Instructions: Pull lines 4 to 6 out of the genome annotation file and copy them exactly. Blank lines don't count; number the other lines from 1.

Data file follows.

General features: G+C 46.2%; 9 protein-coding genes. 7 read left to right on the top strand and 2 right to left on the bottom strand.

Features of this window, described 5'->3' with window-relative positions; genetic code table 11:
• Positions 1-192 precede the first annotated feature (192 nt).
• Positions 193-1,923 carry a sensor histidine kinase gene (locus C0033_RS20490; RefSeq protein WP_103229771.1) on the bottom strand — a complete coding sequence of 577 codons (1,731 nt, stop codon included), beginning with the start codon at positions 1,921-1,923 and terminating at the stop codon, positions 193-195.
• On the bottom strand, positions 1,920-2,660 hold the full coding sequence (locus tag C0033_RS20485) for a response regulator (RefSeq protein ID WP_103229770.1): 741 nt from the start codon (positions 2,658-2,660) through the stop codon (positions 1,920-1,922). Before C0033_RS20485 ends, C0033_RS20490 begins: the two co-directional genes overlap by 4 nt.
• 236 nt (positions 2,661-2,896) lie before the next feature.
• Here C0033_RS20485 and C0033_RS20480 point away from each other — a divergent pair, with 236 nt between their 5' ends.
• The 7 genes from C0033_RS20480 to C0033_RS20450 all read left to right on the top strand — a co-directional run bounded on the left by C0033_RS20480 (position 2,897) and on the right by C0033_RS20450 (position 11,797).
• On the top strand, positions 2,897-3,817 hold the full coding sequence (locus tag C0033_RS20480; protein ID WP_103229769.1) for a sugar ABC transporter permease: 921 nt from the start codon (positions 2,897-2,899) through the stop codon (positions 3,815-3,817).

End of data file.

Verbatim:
• Positions 193-1,923 carry a sensor histidine kinase gene (locus C0033_RS20490; RefSeq protein WP_103229771.1) on the bottom strand — a complete coding sequence of 577 codons (1,731 nt, stop codon included), beginning with the start codon at positions 1,921-1,923 and terminating at the stop codon, positions 193-195.
• On the bottom strand, positions 1,920-2,660 hold the full coding sequence (locus tag C0033_RS20485) for a response regulator (RefSeq protein ID WP_103229770.1): 741 nt from the start codon (positions 2,658-2,660) through the stop codon (positions 1,920-1,922). Before C0033_RS20485 ends, C0033_RS20490 begins: the two co-directional genes overlap by 4 nt.
• 236 nt (positions 2,661-2,896) lie before the next feature.